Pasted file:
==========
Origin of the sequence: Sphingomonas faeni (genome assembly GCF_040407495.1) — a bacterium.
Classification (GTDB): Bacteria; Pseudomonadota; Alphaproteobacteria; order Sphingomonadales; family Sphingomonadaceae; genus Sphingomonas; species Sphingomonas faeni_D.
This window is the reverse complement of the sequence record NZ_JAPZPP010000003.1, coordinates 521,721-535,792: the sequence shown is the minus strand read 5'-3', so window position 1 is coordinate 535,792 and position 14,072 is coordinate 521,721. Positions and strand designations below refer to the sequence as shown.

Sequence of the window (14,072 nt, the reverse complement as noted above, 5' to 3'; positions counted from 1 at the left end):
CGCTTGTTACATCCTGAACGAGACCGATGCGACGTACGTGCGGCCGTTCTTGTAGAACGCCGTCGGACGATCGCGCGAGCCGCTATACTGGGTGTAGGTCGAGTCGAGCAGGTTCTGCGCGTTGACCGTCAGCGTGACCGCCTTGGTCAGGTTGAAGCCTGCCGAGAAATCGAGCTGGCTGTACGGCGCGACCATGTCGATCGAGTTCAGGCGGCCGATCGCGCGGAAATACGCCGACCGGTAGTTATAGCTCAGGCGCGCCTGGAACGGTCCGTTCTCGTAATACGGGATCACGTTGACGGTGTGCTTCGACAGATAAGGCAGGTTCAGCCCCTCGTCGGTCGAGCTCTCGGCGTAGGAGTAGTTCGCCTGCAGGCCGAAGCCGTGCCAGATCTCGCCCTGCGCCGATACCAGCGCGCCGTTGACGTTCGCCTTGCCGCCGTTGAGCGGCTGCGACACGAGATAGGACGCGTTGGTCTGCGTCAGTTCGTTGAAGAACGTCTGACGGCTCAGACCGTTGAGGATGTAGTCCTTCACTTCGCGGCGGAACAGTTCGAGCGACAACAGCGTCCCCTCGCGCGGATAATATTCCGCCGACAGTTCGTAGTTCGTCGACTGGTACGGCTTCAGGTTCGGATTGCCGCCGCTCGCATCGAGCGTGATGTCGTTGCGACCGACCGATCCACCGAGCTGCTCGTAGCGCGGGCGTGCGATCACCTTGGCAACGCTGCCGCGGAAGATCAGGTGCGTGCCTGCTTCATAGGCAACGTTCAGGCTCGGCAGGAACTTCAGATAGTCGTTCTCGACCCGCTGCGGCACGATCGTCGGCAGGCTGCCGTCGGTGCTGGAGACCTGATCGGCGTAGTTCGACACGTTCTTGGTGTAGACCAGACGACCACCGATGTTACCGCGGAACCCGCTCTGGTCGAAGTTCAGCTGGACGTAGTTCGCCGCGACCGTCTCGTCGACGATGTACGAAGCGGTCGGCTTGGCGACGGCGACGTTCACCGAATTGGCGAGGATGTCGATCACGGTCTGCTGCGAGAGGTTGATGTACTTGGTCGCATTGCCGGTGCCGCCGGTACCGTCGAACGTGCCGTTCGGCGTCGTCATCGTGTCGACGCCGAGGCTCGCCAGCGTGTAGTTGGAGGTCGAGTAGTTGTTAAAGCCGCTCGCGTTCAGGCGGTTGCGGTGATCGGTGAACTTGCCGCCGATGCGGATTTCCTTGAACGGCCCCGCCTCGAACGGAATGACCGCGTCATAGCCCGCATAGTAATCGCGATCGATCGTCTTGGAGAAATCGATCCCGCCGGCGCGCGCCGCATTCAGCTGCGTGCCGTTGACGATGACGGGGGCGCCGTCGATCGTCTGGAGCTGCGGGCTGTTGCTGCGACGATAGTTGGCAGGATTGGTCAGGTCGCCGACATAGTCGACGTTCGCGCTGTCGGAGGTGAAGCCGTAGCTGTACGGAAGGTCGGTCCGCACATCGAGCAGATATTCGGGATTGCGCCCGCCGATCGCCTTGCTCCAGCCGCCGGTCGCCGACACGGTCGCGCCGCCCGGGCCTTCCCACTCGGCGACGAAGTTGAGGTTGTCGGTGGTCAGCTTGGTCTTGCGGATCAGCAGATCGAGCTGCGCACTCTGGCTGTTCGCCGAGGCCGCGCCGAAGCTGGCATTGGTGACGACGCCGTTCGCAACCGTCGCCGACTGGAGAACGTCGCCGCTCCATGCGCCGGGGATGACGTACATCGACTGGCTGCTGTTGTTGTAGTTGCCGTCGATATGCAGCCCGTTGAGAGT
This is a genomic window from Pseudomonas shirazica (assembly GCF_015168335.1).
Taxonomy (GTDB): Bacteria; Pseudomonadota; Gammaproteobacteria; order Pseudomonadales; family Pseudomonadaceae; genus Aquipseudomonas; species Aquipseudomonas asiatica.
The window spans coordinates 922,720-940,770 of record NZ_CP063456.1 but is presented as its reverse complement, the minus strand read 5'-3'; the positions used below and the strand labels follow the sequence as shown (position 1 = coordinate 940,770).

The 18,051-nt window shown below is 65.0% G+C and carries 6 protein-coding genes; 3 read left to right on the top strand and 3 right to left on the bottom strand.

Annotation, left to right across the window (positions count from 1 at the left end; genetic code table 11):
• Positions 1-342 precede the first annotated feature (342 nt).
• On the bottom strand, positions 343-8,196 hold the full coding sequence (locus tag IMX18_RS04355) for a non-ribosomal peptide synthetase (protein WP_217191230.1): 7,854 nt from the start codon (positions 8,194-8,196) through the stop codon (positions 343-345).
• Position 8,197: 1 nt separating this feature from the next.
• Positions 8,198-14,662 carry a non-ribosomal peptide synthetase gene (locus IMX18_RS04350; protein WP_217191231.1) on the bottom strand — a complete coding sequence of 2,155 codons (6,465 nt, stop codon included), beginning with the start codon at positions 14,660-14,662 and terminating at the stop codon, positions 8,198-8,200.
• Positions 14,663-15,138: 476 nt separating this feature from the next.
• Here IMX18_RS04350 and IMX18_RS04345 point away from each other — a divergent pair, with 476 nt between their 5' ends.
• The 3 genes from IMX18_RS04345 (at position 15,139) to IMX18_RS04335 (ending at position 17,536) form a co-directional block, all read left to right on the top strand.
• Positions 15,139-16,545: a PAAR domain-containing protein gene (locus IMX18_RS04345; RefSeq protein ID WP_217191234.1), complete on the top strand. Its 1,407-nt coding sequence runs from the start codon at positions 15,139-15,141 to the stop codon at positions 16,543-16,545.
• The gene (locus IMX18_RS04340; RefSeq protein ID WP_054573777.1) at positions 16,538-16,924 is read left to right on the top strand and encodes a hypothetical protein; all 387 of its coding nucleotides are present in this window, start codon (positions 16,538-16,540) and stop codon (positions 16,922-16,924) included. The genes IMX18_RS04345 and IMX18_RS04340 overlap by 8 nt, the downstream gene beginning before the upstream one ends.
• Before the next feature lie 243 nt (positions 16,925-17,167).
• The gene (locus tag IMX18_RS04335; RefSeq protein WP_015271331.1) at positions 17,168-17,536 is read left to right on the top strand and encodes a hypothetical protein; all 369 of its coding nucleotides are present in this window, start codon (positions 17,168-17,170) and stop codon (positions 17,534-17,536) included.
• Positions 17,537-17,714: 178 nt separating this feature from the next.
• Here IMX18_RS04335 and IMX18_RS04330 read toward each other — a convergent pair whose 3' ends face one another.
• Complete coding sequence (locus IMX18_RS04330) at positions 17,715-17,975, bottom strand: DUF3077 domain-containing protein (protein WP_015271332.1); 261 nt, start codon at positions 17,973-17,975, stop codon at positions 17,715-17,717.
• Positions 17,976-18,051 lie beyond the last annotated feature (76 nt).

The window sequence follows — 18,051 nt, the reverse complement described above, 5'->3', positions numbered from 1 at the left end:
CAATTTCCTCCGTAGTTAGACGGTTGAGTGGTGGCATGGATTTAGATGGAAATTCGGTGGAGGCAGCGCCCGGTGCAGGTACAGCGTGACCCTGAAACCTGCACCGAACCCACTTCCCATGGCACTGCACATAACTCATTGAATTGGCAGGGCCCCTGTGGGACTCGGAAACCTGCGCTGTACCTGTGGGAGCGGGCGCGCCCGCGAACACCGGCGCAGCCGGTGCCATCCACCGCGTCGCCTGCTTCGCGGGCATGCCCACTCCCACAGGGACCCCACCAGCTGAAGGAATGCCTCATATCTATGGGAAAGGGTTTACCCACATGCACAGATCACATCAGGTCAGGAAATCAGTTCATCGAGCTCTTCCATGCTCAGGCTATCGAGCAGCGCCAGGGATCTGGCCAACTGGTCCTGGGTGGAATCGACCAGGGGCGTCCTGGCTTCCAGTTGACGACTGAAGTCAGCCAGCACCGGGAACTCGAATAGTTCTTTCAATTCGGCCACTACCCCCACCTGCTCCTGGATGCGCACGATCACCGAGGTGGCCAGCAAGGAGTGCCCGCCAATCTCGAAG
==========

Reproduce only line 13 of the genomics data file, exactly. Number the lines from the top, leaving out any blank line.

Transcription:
• Position 8,197: 1 nt separating this feature from the next.